right the world would never know it? Questions that 
cannot be answered for eternity keeps the secret, and 
to those dim, silent shores whither the murderers sent 
their victim, they themselves long since passed away to 
receive their just reward, while the system which made 
them its tools proudly boasted of its benevolence and 
charity, and with the blood of the innocent crimsoning 
her skirts, called herself the handmaid of Christ's pure 
and holy religion. 

It must not be supposed, however, that all this was 
told me in the lodge. By no manner of means. I was 
given to understand that Jachin and Boaz was a 
very rare book (as indeed it was, the fraternity having 
been pretty successful in preventing its publication in 
this country), and that its author, for purposes of spec- 
ulation disappeared from the public view and had it 
given out that he was murdered by Masons in order to 
give his book a more rapid sale a statement honestly 
believed by many members of the lodge, for it does not 
follow that because a man is joined to a system which 
is, in itself, a gigantic fraud upon humanity, he must be 
himself a conscious and deliberate liar. Masonry, like 


the fabled enchantress, mixes a draught for her victims, 
which may not indeed change them into beasts, but has 
a strange power of so darkening the moral conscious- 
ness that they lose that most God-like attribute of the 
human mind, the power to discern between truth and 
falsehood. Such an one, maddened by the cup of her 
sorceries, will call evil good and good evil, until, in the 
awful words of the Hebrew prophet, " He cannot deliv- 
er his soul nor say, Is there not a lie in my right hand?" 
Owing to Elder Cushing's interference there was no 
further interchange of sharp words between Darius 
Fox and myself, but their memory rankled unpleasant- 
ly, for I knew the lodge regarded me as in a certain 
sense mixed up in the affair, and it was a disagreeable 
question how far he voiced the opinions of the rest. 
Mr. Pratt's suggestion that some one might have stolen 
the keys was followed by various other attempts to 
solve the mystery, equally sagacious; but no light, either 
from the East or any other quarter, dawned on the 
vexed subject. Finally, after a rather heated discus- 
sion, the lodge adjourned from " labor " to " refresh- 
ment, 1 ' and in the general unstopping of bottles and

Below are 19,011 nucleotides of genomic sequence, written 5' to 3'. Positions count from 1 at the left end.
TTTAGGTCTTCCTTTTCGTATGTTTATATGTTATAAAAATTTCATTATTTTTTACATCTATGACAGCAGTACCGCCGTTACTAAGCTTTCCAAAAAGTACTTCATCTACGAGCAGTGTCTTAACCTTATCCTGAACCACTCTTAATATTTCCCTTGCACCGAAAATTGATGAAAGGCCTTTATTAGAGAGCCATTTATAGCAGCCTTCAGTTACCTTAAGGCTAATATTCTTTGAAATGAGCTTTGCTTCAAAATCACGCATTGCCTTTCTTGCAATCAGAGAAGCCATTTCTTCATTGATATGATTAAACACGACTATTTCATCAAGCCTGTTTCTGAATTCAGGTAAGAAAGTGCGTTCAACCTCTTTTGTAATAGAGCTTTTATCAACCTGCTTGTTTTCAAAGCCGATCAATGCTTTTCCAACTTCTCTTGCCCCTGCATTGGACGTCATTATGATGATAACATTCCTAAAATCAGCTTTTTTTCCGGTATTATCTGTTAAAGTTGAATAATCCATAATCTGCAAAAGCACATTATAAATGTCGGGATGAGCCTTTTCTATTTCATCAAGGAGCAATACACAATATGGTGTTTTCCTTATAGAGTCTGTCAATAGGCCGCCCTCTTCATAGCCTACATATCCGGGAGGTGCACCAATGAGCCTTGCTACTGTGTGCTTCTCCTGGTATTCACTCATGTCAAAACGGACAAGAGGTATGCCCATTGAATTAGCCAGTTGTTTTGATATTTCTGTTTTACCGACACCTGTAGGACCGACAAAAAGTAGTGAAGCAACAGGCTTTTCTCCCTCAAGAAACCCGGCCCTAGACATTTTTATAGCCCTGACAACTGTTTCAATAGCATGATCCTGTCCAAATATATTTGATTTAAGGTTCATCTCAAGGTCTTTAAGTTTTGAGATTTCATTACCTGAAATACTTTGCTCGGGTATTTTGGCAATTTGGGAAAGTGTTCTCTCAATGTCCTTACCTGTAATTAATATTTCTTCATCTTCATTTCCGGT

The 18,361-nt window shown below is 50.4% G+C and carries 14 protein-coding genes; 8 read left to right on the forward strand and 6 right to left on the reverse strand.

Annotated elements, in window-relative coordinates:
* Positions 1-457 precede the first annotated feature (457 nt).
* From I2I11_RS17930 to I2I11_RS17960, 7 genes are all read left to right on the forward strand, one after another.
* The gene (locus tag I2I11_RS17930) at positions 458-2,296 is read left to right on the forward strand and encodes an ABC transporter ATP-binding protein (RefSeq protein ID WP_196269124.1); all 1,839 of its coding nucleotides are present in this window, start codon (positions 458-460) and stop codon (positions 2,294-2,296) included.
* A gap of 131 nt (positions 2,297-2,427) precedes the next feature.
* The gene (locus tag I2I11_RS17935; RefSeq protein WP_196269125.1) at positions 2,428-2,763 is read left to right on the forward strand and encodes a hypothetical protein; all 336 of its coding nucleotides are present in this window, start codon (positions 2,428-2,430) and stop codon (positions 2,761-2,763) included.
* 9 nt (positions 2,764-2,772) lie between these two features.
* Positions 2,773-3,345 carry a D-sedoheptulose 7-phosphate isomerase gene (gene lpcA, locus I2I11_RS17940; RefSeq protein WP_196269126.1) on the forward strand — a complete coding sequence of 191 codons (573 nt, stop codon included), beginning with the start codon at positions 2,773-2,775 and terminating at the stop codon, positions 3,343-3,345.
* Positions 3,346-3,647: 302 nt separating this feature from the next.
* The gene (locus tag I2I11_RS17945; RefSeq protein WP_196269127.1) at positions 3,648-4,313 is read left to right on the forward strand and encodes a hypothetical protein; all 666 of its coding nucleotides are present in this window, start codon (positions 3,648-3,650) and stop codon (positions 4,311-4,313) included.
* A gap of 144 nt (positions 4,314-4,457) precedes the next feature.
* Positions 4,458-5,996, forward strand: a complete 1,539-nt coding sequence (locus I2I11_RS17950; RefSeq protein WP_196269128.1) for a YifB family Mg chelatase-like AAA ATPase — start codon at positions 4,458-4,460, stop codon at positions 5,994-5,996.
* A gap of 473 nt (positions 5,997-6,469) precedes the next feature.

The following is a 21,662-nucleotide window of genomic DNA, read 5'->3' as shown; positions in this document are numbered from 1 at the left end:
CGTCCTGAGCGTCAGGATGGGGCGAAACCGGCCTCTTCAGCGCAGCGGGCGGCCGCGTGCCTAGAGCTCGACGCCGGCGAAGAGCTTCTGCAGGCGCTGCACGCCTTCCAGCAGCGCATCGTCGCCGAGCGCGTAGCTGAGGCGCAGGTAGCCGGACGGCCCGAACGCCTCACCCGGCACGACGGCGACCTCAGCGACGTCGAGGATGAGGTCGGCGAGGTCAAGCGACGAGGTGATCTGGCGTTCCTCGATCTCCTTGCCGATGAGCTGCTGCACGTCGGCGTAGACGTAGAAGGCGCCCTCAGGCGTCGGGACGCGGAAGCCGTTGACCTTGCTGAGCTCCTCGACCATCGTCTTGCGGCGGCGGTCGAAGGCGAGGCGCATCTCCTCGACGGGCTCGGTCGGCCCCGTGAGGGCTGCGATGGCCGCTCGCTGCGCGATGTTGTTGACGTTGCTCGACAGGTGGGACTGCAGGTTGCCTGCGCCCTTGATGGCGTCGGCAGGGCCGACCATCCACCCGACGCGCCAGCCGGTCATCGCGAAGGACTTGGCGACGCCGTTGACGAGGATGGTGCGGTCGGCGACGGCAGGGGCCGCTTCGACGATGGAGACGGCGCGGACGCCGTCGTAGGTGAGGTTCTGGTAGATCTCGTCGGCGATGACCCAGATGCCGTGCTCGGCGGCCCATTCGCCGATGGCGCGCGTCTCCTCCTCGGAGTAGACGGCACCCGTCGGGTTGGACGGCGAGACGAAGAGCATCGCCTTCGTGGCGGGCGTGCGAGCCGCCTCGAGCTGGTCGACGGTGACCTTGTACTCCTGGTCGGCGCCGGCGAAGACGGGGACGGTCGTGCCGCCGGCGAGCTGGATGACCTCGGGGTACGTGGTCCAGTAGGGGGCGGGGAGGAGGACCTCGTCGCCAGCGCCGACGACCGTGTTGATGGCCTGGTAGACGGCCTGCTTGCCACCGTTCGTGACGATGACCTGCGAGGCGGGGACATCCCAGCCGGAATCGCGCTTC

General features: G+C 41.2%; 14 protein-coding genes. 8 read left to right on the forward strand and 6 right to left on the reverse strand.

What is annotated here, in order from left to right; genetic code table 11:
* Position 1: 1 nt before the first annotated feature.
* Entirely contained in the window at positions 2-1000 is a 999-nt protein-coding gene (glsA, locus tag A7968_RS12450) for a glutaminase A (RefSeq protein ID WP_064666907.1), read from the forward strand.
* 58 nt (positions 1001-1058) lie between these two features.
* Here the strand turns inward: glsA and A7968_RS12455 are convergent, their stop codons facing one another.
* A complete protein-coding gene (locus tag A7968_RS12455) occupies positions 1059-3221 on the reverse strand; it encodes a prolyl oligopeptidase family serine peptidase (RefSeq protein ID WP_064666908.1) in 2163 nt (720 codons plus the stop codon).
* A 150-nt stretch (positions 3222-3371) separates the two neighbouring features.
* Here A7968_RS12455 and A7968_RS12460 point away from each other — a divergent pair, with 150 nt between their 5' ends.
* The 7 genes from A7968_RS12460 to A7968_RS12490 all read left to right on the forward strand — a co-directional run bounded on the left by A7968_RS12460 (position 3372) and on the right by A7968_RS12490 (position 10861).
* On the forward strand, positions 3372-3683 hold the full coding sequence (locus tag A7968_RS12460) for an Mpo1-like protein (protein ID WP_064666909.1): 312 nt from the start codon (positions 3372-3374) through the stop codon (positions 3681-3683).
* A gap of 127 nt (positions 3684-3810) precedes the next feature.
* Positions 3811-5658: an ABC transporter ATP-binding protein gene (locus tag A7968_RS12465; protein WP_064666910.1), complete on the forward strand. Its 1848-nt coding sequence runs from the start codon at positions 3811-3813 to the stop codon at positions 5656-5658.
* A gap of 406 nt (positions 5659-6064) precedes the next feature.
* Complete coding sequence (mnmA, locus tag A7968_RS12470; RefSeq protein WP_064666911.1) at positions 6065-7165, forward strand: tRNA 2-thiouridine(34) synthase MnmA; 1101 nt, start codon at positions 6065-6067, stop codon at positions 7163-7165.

clinking of glasses good fellowship was in some measure 
restored. u Confusion to the foes of Masonry," which 
was the toast given by Elder Gushing, was duly ap- 
plauded and drank; others followed of much the same 
tenor, ending off by a general drinking to the health 
of all good and faithful brother Masons. For though 
the lodge in Brownsville was no more convivially in- 
clined than most others, there were always certain 
members who, in drinking all these various healths, 
generally contrived to so seriously damage their own as 
to need assistance home. 


Could it be that Sam had in some way got posses- 
sion of Jachin and Boaz? Remembering his curious 
reversal of the grips and passwords, together with the 
fact that throughout the affair there seemed 'to be a 
good mutual understanding between him and Joe, I 
resolved to make one more effort to probe the secret to 
the bottom. 

Which was easier said than done, Masons not being 
the only people in the world who know how to keep 
secrets. But Joe himself opened the way for such a 
conversation by innocently inquiring as soon as he saw 
me next morning 

44 Say, Leander, what was the row in the lodge last 

I had never before considered Joe a wizard, but I cer- 
tainly stared at him for an instant as if some such idea 
was in my head, quite forgetting that in going home 
from the lodge Deacon Brown had kept me company as 
far as my grandfather's; I suppose for the purpose of 
giving me a little paternal advice, and the wind had 
been just right to waft his parting words, u Keep your 
temper, keep your temper, Leander; there's nothing to 
be gained by losing that, you know," into the open 
window of the chamber where Joe slept, who, being 
blessed with a pair of sharp ears, had heard it and 
drawn his own deductions. 

"For pity's sake, Joe! 1 ' said I, fairly thrown off my 
guard, " how did you know anything about it?" Joe 
grew suddenly thirsty and went to the water-pail for a 

4t 1 didn't know but there might be some fuss brewing 
about what Sam let out," he answered, turning round 
with a preternaturally grave face, though 1 had my own 


reasons for suspecting that the dipper a moment before 
had mirrored one vastly different. " Sam was a goose 
to get scared and clear out as he did. The Masons 
couldn'tdo anything to him as long as he'd never been 
one himself, and I told him so. But he was bound not 
to join the lodge anyhow, and he was afraid they might 
work it so as to get him in. He said he'd heard of such